Definition of thole
thole was our Word of the Day on 01/13/2012. Hear the podcast!
Did You Know?
Thole has a long history in the English language. It existed in Middle English in its current form, and in Old English in the form tholian, but in these modern times it tholes only in a few of England’s northern dialects. It has, however, a linguistic cousin far more familiar to most English speakers: the word tolerate traces back to Latin tolerare, meaning “to endure, put up with,” and tolerare and tholian share a common ancestor. Unrelated to our featured word thole, there is another (also very old) thole, which can be used as a synonym of peg or pin, or can refer to either of a pair of pins set in the gunwale of a boat to hold an oar in place.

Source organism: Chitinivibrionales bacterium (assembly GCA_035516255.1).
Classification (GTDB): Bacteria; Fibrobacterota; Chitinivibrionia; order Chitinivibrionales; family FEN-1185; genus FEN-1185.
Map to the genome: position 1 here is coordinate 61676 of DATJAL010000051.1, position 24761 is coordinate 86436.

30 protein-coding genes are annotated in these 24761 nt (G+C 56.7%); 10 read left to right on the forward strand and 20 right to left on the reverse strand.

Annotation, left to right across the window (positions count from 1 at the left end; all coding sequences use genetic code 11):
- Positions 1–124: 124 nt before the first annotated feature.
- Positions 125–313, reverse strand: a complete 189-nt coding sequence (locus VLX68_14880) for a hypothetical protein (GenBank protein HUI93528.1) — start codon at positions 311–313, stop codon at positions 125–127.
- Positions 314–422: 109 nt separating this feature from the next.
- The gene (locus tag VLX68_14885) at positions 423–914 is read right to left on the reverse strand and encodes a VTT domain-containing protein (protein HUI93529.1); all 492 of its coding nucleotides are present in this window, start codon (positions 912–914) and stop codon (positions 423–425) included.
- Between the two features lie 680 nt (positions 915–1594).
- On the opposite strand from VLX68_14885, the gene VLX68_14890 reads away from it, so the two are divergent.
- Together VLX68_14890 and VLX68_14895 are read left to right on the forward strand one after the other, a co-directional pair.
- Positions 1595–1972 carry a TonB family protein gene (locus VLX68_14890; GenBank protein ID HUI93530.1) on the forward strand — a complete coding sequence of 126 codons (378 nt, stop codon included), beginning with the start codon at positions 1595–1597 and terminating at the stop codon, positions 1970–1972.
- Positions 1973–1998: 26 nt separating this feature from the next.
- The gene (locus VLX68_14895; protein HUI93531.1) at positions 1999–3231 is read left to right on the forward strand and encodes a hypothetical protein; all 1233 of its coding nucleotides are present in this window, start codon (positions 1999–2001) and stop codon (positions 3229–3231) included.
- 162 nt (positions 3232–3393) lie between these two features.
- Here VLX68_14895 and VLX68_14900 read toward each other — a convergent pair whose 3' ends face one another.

Origin and Etymology of thole
Middle English tholle, from Old English thol; akin to Old Norse thollr fir tree, peg, Greek tylos knob, callus
Learn More about thole
Seen and Heard
What made you want to look up thole? Please tell us where you read or heard it (including the quote, if possible).